Etyma Table: Full Documentation

The etyma table is used to search the reconstructed proto-forms or etyma in the database:

The etyma table is available through a drop-down menu in the upper right-hand corner of the interface: 'Select... > Etyma'. The etyma table has twelve search fields:

  1. #
  2. reflexes
  3. ch. [chapter]
  4. seq. [sequence]
  5. proto-form
  6. proto-gloss
  7. plg [proto-language]
  8. tagging note
  9. status
  10. notes
  11. public
  12. owner

Most commonly, the etyma table is searched by proto-form or by proto-gloss, although additional search capabilities are available, as described here. One can search the proto-form field by entering a known proto-form, or by entering a partial string, e.g. entering 'm' would yield all proto-forms which contain 'm'. One can search the proto-gloss field by entering a term in English, e.g. 'fish'; this will return all reconstructed proto-forms which contain the word 'fish', e.g. FISH, SKIN / LIP / SCALES (fish) / SHELL, FISH SCALES, and SHELL(-FISH). (Proto-glosses are given in capital letters in the etyma table.) The search results will appear in the search results (lower section) of the etyma table.

For a given gloss, there may be a number of different etyma within Tibeto-Burman. For example, there are a number of etyma which have been reconstructed for 'leaf': #824 *s-lap LEAF / LEAFLIKE PART, #293 *lay LEAF / PAPER, #708 *p(r)ak ⪤ r-pak ⪤ C-pak LEAF / PALM, #402 *s-nas LEAF, and others. Some forms may be borrowings, and there may be forms for which no etymon has yet been reconstructed.

The # field allows the user to search the etyma table by the etymon's unique tag number. This feature is useful when one has worked extensively with the STEDT database and knows the tag number of the etymon one wants to view. Each tag number has been assigned to its etymon arbitrarily.

The reflexes field search field is for internal use. The reflexes search results box indicates how many reflexes have been tagged for a particular etymon.

The chapter field allows the user to search the etyma which have been assigned to a particular chapter in the semantic categorization system. For example, inputting '' into the chapter search box yields, in a new tab, all of the etyma which have been assigned to Existence. (To view the chapters in the semantic categorization system, see the chapter browser.)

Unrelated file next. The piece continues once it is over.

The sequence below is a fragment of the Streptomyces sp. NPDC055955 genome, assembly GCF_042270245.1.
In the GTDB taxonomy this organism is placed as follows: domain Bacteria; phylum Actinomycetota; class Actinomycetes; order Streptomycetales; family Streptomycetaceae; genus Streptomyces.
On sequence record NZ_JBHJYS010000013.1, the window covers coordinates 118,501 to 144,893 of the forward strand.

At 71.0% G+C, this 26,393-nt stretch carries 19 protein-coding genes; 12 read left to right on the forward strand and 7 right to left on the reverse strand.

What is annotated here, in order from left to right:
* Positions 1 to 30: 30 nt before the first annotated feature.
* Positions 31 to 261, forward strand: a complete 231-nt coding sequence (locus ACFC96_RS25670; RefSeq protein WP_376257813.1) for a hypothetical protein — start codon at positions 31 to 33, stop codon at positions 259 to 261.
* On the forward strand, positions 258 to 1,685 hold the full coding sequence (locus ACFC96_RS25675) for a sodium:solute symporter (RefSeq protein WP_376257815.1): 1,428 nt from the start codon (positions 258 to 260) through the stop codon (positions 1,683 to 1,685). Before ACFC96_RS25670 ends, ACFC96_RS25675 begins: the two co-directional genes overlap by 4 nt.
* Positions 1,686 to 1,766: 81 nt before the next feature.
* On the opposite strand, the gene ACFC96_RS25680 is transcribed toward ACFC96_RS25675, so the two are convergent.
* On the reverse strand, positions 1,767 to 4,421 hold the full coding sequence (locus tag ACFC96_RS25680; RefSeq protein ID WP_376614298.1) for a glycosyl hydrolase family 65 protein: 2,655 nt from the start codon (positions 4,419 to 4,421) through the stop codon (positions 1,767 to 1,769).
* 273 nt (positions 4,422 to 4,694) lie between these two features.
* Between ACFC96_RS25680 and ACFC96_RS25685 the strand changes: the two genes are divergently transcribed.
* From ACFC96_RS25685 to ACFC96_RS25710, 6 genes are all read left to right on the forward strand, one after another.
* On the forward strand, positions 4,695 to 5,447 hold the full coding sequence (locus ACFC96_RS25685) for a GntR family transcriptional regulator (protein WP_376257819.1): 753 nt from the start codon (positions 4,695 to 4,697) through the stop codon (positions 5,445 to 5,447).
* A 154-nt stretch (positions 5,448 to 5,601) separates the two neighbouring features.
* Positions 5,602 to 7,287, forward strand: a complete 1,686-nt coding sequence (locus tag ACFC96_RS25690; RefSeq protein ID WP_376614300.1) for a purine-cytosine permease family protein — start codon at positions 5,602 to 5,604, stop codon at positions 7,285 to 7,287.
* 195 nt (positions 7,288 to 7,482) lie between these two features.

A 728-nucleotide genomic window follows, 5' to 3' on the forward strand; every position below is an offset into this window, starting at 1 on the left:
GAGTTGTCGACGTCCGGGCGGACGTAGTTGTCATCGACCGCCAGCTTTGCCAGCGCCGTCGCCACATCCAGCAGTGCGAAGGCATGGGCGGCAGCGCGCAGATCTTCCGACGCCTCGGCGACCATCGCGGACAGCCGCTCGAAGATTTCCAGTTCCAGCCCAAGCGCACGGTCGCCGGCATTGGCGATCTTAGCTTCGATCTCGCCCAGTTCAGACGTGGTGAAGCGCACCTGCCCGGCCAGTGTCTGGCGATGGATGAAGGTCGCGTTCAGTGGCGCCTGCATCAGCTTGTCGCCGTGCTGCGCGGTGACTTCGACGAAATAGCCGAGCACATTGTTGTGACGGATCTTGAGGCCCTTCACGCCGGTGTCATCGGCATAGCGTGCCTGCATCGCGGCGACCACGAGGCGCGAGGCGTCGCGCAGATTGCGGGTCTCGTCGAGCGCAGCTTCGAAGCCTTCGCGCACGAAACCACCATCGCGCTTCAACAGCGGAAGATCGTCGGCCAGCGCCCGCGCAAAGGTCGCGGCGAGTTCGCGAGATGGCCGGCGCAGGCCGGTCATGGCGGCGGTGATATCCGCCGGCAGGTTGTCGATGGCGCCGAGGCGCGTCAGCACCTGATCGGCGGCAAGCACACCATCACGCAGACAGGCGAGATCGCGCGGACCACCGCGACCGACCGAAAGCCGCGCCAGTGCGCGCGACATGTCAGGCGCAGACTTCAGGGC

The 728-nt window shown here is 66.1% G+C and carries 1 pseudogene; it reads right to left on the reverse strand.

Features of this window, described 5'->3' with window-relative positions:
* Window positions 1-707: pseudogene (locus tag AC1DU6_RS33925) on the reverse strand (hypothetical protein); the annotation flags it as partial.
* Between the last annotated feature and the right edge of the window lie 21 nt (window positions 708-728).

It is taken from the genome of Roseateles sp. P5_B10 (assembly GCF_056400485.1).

The sequence field is for internal use. It allows STEDT to order the etyma within a chapter so that an e-dissemination can be prepared.

The proto-form field allows the user to search the etyma table for a given proto-form. Thus, one can search for a particular proto-form in which the user is interested, or for a proto-form which contains a particular Proto-Sino-Tibetan or Proto-Tibeto-Burman phoneme.

The proto-gloss field allows the user to search the etyma table for etyma by English gloss.

The proto-language drop-down menu allows the user to search for some of the reconstructed forms for the various reconstructed languages contained in the database. These include: PST / Proto-Sino-Tibetan, PTB / Proto-Tibeto-Burman, PTani / Proto-Tani, PKC / Proto-Kuki-Chin, PPC / Proto-Peripheral-Chin, PNC / Proto-Northern-Chin, PSPC / Proto-Southern-Plains-Chin, PCC / Proto-Central-Chin, PM / Proto-Maraic, PNN / Proto-Northern-Naga, PCN / Proto-Central-Naga, PTk / Proto-Tangkhulic, TGTM / Proto-Tamangic, PKir / Proto-Kiranti, PQ / Proto-Qiangic, PLB / Proto-Lolo-Burmese, PL / Proto-Loloish, PKar / Proto-Karenic, IA / Indo-Aryan, and undefined.

The database does not make any attempt to reconstruct Indo-Aryan forms; when an Indo-Aryan word has been pervasively borrowed into Tibeto-Burman languages, the Indo-Aryan word is assigned a tag number so that it can be tagged in the database. Thus, 'Indo-Aryan' is included in the proto-language drop-down menu, and the user can search the database to see Indo-Aryan loans which appear with high frequency in Tibeto-Burman languages. (Please note, however, that less pervasive Indo-Aryan loans have not been assigned tag numbers. Additional Indo-Aryan loans can be viewed by searching the analysis field in the lexicon table for 'b' (e.g. 'borrowing'), 'bNep' ('borrowing from Nepalese'), 'bAssam' ('borrowing from Assamese'), 'b, Indic' ('borrowing from Indic'), 'b Hindi' ('borrowing from Hindi'), or searching the gloss field for 'Nepali', 'Sanskrit', 'Pali'. In some cases, footnotes give additional details as to the path of borrowing.) The 'undefined' etyma are mainly those which were given areal rather than genetic designations, i.e. KMR / Kamarupan, HIM / Himalayish, or other groupings which are no longer in use in the database; these etyma are in the process of being dealt with.